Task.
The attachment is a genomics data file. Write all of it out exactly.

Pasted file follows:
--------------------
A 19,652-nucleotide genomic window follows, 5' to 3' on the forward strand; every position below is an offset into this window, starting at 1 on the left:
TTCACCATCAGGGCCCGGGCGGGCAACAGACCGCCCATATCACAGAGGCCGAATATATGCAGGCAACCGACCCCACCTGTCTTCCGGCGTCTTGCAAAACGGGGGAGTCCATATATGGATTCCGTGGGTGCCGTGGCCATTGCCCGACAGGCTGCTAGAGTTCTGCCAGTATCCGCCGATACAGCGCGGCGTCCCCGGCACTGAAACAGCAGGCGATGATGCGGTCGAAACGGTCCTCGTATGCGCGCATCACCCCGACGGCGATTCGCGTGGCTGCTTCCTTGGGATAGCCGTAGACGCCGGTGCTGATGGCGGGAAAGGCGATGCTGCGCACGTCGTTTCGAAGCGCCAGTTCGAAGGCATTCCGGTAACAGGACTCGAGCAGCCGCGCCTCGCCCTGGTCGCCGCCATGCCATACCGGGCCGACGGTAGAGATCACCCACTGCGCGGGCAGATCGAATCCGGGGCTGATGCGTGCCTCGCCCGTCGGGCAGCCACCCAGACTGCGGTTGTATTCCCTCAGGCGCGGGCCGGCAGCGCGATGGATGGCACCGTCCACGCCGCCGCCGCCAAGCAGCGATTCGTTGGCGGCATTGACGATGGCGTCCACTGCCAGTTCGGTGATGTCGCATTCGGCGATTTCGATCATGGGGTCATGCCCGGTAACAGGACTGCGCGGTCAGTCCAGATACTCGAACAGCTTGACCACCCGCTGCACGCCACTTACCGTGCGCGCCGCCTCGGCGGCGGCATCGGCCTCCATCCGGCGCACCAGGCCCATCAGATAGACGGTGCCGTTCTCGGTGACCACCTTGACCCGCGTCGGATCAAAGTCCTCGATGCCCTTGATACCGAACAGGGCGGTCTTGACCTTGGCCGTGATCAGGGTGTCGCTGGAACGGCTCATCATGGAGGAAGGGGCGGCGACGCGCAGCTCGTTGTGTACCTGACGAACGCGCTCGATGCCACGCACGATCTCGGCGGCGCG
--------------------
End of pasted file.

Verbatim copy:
A 19,652-nucleotide genomic window follows, 5' to 3' on the forward strand; every position below is an offset into this window, starting at 1 on the left:
TTCACCATCAGGGCCCGGGCGGGCAACAGACCGCCCATATCACAGAGGCCGAATATATGCAGGCAACCGACCCCACCTGTCTTCCGGCGTCTTGCAAAACGGGGGAGTCCATATATGGATTCCGTGGGTGCCGTGGCCATTGCCCGACAGGCTGCTAGAGTTCTGCCAGTATCCGCCGATACAGCGCGGCGTCCCCGGCACTGAAACAGCAGGCGATGATGCGGTCGAAACGGTCCTCGTATGCGCGCATCACCCCGACGGCGATTCGCGTGGCTGCTTCCTTGGGATAGCCGTAGACGCCGGTGCTGATGGCGGGAAAGGCGATGCTGCGCACGTCGTTTCGAAGCGCCAGTTCGAAGGCATTCCGGTAACAGGACTCGAGCAGCCGCGCCTCGCCCTGGTCGCCGCCATGCCATACCGGGCCGACGGTAGAGATCACCCACTGCGCGGGCAGATCGAATCCGGGGCTGATGCGTGCCTCGCCCGTCGGGCAGCCACCCAGACTGCGGTTGTATTCCCTCAGGCGCGGGCCGGCAGCGCGATGGATGGCACCGTCCACGCCGCCGCCGCCAAGCAGCGATTCGTTGGCGGCATTGACGATGGCGTCCACTGCCAGTTCGGTGATGTCGCATTCGGCGATTTCGATCATGGGGTCATGCCCGGTAACAGGACTGCGCGGTCAGTCCAGATACTCGAACAGCTTGACCACCCGCTGCACGCCACTTACCGTGCGCGCCGCCTCGGCGGCGGCATCGGCCTCCATCCGGCGCACCAGGCCCATCAGATAGACGGTGCCGTTCTCGGTGACCACCTTGACCCGCGTCGGATCAAAGTCCTCGATGCCCTTGATACCGAACAGGGCGGTCTTGACCTTGGCCGTGATCAGGGTGTCGCTGGAACGGCTCATCATGGAGGAAGGGGCGGCGACGCGCAGCTCGTTGTGTACCTGACGAACGCGCTCGATGCCACGCACGATCTCGGCGGCGCG